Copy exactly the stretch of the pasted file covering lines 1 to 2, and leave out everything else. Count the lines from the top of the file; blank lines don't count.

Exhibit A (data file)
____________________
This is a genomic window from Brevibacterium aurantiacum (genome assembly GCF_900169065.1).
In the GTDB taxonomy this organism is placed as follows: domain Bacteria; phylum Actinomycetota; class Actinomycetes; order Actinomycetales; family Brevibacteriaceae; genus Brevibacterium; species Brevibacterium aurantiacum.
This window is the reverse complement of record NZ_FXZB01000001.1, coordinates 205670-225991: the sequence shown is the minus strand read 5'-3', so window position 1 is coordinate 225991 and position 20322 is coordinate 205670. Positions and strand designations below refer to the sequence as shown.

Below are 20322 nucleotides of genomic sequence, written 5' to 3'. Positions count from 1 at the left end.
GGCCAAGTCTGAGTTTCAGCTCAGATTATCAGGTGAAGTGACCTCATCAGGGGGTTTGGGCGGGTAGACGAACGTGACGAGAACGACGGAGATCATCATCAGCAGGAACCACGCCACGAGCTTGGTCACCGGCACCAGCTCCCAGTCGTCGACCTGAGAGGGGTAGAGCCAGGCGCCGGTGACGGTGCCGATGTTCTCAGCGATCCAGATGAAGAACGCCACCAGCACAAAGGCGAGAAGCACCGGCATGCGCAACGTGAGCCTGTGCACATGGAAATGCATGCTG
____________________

This is a genomic window from Brevibacterium aurantiacum (genome assembly GCF_900169065.1).
In the GTDB taxonomy this organism is placed as follows: domain Bacteria; phylum Actinomycetota; class Actinomycetes; order Actinomycetales; family Brevibacteriaceae; genus Brevibacterium; species Brevibacterium aurantiacum.